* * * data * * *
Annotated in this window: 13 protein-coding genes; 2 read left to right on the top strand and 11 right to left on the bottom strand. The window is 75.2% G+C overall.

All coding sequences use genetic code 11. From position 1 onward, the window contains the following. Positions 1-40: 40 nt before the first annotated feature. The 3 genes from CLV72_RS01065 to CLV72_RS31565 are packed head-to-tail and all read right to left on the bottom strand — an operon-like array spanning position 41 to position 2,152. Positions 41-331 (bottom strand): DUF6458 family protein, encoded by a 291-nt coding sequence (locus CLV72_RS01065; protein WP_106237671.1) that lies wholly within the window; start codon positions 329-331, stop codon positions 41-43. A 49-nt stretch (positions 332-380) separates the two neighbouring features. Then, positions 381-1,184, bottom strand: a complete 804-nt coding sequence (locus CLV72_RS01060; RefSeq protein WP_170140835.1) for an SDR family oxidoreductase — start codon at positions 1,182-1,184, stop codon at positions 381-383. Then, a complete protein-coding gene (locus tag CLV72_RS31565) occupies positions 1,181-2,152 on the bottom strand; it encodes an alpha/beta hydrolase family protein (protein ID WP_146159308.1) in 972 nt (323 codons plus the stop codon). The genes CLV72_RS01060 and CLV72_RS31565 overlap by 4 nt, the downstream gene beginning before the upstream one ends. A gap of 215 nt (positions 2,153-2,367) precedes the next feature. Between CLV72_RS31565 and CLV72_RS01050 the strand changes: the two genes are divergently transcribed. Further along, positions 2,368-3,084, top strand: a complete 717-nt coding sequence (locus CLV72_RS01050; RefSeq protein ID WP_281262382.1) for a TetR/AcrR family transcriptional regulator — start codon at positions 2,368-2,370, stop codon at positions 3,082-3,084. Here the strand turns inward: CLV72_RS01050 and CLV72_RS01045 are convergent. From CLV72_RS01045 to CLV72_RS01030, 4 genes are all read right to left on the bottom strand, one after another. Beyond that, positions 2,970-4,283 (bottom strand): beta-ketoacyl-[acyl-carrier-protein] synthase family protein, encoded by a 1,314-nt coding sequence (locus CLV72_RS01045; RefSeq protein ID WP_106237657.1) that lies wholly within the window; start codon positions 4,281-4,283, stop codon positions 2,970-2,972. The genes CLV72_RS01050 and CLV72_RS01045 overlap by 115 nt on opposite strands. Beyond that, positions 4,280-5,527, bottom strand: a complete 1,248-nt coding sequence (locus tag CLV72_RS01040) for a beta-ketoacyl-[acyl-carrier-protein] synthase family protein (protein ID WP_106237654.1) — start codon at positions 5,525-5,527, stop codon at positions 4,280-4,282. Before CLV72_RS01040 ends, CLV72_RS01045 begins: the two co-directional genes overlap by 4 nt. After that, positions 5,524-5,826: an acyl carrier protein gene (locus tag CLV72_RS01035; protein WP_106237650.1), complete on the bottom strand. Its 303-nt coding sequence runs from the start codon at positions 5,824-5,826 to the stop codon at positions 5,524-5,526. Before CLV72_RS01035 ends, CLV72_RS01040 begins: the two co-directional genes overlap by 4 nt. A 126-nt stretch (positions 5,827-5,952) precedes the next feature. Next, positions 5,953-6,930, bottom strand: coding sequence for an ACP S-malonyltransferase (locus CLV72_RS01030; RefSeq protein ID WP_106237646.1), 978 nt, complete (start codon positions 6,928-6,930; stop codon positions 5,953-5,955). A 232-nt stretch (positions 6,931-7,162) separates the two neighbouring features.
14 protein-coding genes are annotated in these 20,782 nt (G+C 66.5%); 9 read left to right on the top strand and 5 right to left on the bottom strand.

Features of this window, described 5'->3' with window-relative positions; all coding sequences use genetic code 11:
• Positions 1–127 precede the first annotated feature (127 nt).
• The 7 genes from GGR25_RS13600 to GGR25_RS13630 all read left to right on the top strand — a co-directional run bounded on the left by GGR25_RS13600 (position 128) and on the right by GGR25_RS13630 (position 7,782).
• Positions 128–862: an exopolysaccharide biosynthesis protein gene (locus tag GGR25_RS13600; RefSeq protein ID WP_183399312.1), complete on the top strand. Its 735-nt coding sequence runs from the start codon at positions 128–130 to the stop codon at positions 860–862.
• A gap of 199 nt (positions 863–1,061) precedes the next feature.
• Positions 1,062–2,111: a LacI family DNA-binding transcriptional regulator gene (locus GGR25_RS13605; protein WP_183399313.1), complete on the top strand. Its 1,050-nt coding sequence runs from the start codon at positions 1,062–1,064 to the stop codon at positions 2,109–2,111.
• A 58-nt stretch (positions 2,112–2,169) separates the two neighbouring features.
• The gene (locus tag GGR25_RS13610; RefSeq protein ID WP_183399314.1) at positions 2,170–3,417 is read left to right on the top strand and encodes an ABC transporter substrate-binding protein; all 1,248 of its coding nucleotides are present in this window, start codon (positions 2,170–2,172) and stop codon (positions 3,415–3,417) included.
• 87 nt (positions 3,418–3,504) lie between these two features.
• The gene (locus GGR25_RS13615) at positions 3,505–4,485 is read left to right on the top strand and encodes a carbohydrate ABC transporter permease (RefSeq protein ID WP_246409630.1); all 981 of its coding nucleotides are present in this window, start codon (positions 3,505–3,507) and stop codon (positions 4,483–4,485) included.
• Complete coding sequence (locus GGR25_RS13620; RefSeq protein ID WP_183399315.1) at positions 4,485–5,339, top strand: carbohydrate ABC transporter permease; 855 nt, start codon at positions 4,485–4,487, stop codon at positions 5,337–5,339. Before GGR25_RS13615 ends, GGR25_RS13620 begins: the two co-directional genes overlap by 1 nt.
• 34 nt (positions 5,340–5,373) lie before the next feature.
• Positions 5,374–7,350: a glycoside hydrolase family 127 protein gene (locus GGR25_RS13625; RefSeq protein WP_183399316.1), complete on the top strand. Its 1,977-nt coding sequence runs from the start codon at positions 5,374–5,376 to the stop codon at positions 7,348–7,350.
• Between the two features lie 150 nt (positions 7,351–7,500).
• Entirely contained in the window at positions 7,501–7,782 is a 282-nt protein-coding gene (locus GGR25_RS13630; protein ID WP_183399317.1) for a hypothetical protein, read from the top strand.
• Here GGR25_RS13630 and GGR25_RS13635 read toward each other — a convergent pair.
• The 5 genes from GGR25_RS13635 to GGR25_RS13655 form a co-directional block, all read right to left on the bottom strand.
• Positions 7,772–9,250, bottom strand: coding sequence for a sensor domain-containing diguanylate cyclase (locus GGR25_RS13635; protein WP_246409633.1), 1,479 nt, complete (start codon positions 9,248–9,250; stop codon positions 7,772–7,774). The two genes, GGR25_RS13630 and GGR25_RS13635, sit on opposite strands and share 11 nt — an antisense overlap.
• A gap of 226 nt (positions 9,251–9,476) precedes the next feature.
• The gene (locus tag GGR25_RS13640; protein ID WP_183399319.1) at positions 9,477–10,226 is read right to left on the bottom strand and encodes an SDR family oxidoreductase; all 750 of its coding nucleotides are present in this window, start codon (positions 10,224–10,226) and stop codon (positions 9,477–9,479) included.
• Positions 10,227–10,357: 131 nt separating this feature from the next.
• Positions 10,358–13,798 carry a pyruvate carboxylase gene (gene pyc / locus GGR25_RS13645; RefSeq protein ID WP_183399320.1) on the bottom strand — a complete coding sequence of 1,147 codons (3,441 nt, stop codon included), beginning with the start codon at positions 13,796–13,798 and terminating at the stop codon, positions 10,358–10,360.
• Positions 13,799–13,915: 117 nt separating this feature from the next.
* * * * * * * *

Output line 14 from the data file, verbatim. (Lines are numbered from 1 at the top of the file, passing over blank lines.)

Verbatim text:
• Complete coding sequence (locus GGR25_RS13620; RefSeq protein ID WP_183399315.1) at positions 4,485–5,339, top strand: carbohydrate ABC transporter permease; 855 nt, start codon at positions 4,485–4,487, stop codon at positions 5,337–5,339. Before GGR25_RS13615 ends, GGR25_RS13620 begins: the two co-directional genes overlap by 1 nt.